This sheds light on how Dems use minority front groups
Just more of the usual from the Clinton Crime Family.
If the Clintons did anything legally, their whole operation would probably collapse. This also sheds a little light on how the Dems use minority front groups to do their campaigning for them in exchange for lucrative payments.
Washington businessman Jeffrey E. Thompson, who pleaded guilty Monday to federal conspiracy charges in a case that has focused largely on D.C. Mayor Vincent C. Gray’s (D) 2010 campaign, told federal prosecutors that Clinton aide Minyon Moore asked him to fund pro-Clinton efforts in four states and Puerto Rico costing $608,750 during the hard-fought 2008 Democratic presidential primary campaign, the documents show.
Prosecutors said they had no evidence showing Clinton was aware of the efforts.
But Thompson, in his discussions with authorities, depicted Moore as playing a far more intimate role in the off-the-books campaign than was previously indicated — securing the money and helping guide the strategy by feeding internal campaign documents and receiving messages about the media coverage.
Court documents do not identify Moore by name, but she is referenced as “individual A,” according to people familiar with the investigation.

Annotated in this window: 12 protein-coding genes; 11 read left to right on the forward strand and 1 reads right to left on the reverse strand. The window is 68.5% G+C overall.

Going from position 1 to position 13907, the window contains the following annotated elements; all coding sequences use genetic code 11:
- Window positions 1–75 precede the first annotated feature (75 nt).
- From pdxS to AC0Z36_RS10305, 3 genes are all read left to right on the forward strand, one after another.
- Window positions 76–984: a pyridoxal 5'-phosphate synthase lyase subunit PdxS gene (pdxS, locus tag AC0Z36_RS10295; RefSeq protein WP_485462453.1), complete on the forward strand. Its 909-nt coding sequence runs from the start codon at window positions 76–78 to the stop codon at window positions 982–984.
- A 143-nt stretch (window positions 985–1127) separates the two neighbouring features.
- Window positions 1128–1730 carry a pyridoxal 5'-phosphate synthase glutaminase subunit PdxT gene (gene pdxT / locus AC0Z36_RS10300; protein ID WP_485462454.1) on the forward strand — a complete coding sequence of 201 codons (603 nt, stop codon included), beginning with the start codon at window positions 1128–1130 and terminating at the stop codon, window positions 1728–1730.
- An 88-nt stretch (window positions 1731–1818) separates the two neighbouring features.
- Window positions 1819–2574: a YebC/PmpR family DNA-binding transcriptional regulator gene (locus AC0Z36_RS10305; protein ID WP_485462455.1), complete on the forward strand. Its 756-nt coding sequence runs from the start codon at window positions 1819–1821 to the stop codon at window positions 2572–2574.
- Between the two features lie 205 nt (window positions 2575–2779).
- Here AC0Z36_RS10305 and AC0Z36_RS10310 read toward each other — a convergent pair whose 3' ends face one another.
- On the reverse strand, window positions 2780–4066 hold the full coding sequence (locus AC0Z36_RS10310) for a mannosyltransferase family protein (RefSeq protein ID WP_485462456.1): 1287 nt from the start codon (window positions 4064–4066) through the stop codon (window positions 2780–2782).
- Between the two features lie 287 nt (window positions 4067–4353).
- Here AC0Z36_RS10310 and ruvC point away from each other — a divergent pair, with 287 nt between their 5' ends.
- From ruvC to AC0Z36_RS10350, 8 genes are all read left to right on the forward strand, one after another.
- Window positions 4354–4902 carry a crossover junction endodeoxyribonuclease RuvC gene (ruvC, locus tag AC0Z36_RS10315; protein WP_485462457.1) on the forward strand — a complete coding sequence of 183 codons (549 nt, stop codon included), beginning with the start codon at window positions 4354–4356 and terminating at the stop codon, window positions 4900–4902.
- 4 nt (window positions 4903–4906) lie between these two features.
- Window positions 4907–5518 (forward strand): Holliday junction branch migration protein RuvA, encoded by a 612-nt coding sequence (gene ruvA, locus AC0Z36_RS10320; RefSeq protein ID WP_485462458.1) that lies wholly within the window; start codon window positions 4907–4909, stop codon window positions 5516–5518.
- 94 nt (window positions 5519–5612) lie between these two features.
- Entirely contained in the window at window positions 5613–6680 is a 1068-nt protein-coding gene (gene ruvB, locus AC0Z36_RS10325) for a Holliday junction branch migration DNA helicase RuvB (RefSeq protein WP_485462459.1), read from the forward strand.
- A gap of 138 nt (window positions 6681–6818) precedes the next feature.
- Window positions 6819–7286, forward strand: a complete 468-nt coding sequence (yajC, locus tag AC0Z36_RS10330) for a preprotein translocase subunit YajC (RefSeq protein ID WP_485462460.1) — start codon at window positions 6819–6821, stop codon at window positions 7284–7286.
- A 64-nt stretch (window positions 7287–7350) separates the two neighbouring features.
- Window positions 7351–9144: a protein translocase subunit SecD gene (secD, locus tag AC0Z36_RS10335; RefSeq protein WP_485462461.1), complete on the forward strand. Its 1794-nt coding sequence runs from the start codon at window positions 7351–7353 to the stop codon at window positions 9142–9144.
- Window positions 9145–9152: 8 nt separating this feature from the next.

The new court filings, submitted as part of Thompson’s guilty plea, lay out internal e-mails and other details portraying Moore as a central player who asked Thompson to finance the operation and then provided him and White with internal campaign strategy.
Moore, who worked as a senior staffer for President Bill Clinton and went on to serve as chief executive of the Democratic National Committee, is close to both Clintons. She has been expected to play a significant role should Hillary Clinton decide to run for president in 2016.
The operation included members of the League of United Latin American Citizens, according to people familiar with the investigation who spoke on the condition of anonymity because of the sensitivity of the situation.
What appeared to be genuine grass-roots activities by the Latino rights organization are instead portrayed in the court filings as part of an orchestrated campaign by Clinton’s allies, financed by huge sums of undisclosed money.
Thompson, for instance, paid LULAC $50,000 to file a lawsuit in Texas, challenging the state’s process for choosing Democratic presidential delegates, the court papers say.
The documents also say that Thompson arranged for $150,000 to be transferred to LULAC to transport and lodge activists holding a protest in Washington, recording the payment as a charitable donation, according to the court papers.
Later that month, LULAC bused demonstrators from Florida to Washington, where they protested in front of the Democratic National Committee headquarters over the party’s decision not to seat the state’s delegates.
Glenda O’Laughlin, 71, who took part in the demonstration, said participants were given a free bus trip to Washington and a free night’s stay at a hotel in Virginia before they were taken into the city and deposited in front of the DNC.
Ginny Terzano, a spokeswoman for Moore’s consulting firm, Dewey Square Group, declined to make Moore available for comment.